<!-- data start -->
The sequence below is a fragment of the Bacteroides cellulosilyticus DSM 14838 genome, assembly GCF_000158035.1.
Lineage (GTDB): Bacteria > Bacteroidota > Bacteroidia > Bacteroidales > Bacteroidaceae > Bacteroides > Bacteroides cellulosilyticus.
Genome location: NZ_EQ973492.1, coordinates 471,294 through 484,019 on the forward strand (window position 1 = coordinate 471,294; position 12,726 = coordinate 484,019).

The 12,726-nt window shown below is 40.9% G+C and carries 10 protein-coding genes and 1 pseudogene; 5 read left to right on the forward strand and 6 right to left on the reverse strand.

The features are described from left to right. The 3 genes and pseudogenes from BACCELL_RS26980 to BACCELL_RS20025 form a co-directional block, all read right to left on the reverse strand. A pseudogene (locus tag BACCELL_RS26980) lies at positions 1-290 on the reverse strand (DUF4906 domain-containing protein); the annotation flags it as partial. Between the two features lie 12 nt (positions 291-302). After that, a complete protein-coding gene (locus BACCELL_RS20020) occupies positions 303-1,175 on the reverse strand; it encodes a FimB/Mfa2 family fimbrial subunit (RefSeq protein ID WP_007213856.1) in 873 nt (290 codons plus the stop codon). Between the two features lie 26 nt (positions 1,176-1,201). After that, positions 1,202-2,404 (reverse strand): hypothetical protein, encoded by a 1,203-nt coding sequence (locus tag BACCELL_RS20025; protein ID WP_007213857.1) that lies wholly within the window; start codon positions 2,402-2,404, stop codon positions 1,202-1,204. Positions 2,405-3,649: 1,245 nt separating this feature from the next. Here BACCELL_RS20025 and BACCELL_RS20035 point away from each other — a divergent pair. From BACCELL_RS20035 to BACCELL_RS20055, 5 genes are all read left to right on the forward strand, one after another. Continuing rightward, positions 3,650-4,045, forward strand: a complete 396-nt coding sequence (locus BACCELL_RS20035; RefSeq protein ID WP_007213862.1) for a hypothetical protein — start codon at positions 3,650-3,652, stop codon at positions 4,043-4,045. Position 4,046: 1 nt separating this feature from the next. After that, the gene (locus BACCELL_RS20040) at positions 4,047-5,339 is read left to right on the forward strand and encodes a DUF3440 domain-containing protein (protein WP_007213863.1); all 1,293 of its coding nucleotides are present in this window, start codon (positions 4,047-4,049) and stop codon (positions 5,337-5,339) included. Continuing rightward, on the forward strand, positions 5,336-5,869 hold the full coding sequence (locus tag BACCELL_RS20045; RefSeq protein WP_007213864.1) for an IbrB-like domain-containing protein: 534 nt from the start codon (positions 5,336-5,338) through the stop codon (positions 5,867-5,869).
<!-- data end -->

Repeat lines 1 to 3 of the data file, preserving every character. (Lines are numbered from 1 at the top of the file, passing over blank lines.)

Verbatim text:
The sequence below is a fragment of the Bacteroides cellulosilyticus DSM 14838 genome, assembly GCF_000158035.1.
Lineage (GTDB): Bacteria > Bacteroidota > Bacteroidia > Bacteroidales > Bacteroidaceae > Bacteroides > Bacteroides cellulosilyticus.
Genome location: NZ_EQ973492.1, coordinates 471,294 through 484,019 on the forward strand (window position 1 = coordinate 471,294; position 12,726 = coordinate 484,019).